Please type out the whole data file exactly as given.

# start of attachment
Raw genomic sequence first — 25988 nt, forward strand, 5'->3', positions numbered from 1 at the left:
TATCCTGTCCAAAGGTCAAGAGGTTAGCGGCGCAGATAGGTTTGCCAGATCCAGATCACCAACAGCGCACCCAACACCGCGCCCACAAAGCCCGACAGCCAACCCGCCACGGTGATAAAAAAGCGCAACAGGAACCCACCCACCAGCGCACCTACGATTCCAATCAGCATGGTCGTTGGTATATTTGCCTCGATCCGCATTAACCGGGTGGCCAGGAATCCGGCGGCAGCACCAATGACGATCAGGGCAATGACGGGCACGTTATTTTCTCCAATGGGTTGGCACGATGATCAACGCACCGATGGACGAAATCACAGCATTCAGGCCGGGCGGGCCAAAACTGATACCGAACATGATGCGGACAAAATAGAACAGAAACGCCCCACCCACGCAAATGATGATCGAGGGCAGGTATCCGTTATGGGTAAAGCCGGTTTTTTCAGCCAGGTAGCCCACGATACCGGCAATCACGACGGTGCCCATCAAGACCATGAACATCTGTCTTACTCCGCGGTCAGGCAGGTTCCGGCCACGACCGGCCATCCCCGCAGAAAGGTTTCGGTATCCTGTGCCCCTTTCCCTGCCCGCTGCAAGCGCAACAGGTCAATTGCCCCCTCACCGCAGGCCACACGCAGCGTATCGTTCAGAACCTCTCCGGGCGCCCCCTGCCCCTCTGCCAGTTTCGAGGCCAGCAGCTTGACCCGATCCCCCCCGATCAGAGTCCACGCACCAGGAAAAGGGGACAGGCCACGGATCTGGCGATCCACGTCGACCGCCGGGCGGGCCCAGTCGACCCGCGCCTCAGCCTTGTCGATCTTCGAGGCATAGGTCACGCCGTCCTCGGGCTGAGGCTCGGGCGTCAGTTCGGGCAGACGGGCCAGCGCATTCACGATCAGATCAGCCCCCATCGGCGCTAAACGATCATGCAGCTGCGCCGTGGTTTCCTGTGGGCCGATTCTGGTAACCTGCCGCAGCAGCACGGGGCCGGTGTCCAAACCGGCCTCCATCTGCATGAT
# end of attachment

Raw genomic sequence first — 25988 nt, forward strand, 5'->3', positions numbered from 1 at the left:
TATCCTGTCCAAAGGTCAAGAGGTTAGCGGCGCAGATAGGTTTGCCAGATCCAGATCACCAACAGCGCACCCAACACCGCGCCCACAAAGCCCGACAGCCAACCCGCCACGGTGATAAAAAAGCGCAACAGGAACCCACCCACCAGCGCACCTACGATTCCAATCAGCATGGTCGTTGGTATATTTGCCTCGATCCGCATTAACCGGGTGGCCAGGAATCCGGCGGCAGCACCAATGACGATCAGGGCAATGACGGGCACGTTATTTTCTCCAATGGGTTGGCACGATGATCAACGCACCGATGGACGAAATCACAGCATTCAGGCCGGGCGGGCCAAAACTGATACCGAACATGATGCGGACAAAATAGAACAGAAACGCCCCACCCACGCAAATGATGATCGAGGGCAGGTATCCGTTATGGGTAAAGCCGGTTTTTTCAGCCAGGTAGCCCACGATACCGGCAATCACGACGGTGCCCATCAAGACCATGAACATCTGTCTTACTCCGCGGTCAGGCAGGTTCCGGCCACGACCGGCCATCCCCGCAGAAAGGTTTCGGTATCCTGTGCCCCTTTCCCTGCCCGCTGCAAGCGCAACAGGTCAATTGCCCCCTCACCGCAGGCCACACGCAGCGTATCGTTCAGAACCTCTCCGGGCGCCCCCTGCCCCTCTGCCAGTTTCGAGGCCAGCAGCTTGACCCGATCCCCCCCGATCAGAGTCCACGCACCAGGAAAAGGGGACAGGCCACGGATCTGGCGATCCACGTCGACCGCCGGGCGGGCCCAGTCGACCCGCGCCTCAGCCTTGTCGATCTTCGAGGCATAGGTCACGCCGTCCTCGGGCTGAGGCTCGGGCGTCAGTTCGGGCAGACGGGCCAGCGCATTCACGATCAGATCAGCCCCCATCGGCGCTAAACGATCATGCAGCTGCGCCGTGGTTTCCTGTGGGCCGATTCTGGTAACCTGCCGCAGCAGCACGGGGCCGGTGTCCAAACCGGCCTCCATCTGCATGAT